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Resistance to chemoprevention:

When tumor cells refuse to stop

Munich, 05/26/2011

In the context of cancer therapy, natural products find application primarily as chemopreventive agents. These are intended to stop premalignant cells from developing into full-blown tumors and giving rise to metastases. A team led by chemist Priv.-Doz. Dr Beatrice Bachmeier LMU Munich University Hospital and Professor Thomas Efferth of Johannes Gutenberg University in Mainz have now uncovered a mechanism that enables tumor cells to evade the inhibitory effect of one such compound, causing the treatment to fail. The researchers studied breast cancer cells which no longer responded to artesunate. Artesunate, which is also used to treat malaria, is closely related to the artemisins, a group of chemicals synthesized by plants of the genus Artemisia (mugworts). Because artemisins induce practically no side-effects, they are suitable for long-term use, either to protect individuals who are particularly at risk of developing cancer or to check the growth of an established cancer. As Bachmeier, Efferth and their coworkers have now shown, many tumor cells make use of the transcription factor NF-κB to develop resistance to the action of artesunate. NF-κB is less active in normal cells than in cancer cells – and so is a potential drug target for cancer therapy. Activation of NF-κB blocks the initiation of programmed cell death (apoptosis) – the process that drives damaged or diseased cells to commit suicide. Hence the activated transcription factor makes tumor cells unresponsive to the restraints that normally control cell proliferation. “We have identified the factor responsible for resistance to artesunate,” says Bachmeier. “We hope that this finding will help us to regain control over the transcription factor, so that the chemopreventive effect can be restored.” (suwe/PH)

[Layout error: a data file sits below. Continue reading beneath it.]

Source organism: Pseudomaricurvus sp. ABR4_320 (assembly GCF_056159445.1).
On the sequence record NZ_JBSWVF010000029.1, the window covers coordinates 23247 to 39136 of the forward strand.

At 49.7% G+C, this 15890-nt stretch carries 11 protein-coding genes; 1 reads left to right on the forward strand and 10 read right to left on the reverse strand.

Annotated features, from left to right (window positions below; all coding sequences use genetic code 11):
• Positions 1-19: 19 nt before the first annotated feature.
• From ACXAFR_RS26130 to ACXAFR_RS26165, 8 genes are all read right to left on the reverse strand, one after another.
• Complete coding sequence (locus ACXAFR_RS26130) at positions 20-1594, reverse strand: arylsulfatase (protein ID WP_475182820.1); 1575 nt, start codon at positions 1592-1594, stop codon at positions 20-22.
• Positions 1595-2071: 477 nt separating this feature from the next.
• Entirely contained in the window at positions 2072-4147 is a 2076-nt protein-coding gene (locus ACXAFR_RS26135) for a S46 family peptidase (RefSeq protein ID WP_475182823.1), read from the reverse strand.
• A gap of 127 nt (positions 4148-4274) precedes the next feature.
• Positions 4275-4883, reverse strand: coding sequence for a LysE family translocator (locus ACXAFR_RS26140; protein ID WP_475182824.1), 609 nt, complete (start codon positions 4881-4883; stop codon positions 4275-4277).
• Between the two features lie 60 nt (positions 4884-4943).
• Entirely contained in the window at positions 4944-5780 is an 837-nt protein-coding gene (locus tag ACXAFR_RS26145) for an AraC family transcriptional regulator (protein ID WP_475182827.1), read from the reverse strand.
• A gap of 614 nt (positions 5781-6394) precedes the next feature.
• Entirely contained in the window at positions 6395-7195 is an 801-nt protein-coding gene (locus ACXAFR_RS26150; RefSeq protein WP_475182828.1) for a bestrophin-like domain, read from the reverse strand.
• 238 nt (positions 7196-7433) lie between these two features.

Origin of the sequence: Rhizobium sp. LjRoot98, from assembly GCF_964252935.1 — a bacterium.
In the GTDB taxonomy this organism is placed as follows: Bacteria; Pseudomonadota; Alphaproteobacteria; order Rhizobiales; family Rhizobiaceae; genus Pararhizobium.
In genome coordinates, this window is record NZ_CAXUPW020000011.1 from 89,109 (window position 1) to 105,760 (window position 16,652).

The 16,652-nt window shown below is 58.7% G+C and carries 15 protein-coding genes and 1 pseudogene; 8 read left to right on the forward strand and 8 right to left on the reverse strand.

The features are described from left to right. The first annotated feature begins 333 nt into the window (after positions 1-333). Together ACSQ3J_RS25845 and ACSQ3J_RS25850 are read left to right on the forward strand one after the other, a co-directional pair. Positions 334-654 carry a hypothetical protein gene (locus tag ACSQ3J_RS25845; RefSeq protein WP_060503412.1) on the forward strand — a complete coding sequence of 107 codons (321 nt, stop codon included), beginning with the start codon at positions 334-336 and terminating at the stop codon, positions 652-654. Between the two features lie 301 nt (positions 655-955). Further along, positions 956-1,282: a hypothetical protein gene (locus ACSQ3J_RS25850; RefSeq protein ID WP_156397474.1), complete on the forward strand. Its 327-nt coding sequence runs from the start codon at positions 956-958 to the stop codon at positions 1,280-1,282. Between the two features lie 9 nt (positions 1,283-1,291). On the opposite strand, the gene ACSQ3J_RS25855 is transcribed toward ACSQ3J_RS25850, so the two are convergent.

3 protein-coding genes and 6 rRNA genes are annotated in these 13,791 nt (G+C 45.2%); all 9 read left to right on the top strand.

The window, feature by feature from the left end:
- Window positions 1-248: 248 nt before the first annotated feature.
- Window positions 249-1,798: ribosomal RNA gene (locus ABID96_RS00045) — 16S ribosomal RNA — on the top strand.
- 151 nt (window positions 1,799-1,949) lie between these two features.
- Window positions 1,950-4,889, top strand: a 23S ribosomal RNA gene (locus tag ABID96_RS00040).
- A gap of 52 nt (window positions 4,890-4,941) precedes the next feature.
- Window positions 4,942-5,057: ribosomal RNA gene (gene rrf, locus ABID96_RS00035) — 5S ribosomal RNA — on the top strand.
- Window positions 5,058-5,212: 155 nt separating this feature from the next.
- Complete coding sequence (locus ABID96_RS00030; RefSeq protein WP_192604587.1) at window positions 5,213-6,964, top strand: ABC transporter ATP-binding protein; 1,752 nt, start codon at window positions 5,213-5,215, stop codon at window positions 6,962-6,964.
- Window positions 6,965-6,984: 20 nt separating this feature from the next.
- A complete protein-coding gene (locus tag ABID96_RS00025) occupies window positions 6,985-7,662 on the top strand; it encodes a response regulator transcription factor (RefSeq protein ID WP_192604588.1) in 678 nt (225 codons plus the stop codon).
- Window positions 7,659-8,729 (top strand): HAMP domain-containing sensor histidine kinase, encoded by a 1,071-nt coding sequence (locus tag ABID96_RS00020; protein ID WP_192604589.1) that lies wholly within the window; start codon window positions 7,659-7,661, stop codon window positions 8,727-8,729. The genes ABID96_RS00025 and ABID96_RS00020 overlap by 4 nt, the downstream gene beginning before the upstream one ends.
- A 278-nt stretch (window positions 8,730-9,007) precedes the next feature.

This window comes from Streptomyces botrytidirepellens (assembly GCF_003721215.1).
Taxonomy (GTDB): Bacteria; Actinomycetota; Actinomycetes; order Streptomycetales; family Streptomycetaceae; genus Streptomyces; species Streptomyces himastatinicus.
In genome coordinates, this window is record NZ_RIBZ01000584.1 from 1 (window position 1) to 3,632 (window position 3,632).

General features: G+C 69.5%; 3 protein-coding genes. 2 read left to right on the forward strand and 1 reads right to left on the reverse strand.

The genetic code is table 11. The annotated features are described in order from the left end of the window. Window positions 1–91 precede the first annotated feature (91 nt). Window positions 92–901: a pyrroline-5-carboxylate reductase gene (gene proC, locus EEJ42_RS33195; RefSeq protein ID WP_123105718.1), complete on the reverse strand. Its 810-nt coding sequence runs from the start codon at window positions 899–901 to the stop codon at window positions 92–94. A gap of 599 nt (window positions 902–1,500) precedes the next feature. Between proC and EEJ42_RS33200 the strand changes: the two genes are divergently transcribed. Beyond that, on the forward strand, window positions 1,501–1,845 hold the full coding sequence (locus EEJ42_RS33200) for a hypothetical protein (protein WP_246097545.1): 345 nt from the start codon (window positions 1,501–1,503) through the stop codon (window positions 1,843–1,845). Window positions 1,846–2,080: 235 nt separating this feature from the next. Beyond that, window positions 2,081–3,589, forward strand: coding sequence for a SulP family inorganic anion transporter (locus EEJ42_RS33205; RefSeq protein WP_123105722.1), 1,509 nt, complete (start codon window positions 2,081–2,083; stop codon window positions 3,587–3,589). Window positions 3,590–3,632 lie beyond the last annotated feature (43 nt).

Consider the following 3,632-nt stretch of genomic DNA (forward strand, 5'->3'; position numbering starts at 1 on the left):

Publication:
“Development of resistance towards artesunate in MDA-MB-231 human breast cancer cells”
Beatrice Bachmeier, Iduna Fichtner, Peter H. Killian, Emanuel Kronski, Ulrich Pfeffer, Thomas Efferth
PloS One; 26 May 2011

 

Contact:
Priv.-Doz. Dr Beatrice Bachmeier
Division of Clinical Chemistry and Clinical Biochemistry at the LMU Munich university hospital
Phone: +49 (0) 89 / 5160-2650
Mobil: +49 (0) 170 / 283 97 40
Email: bachmeier@med.uni-muenchen.de
bachmeier.beatrice@gmail.com

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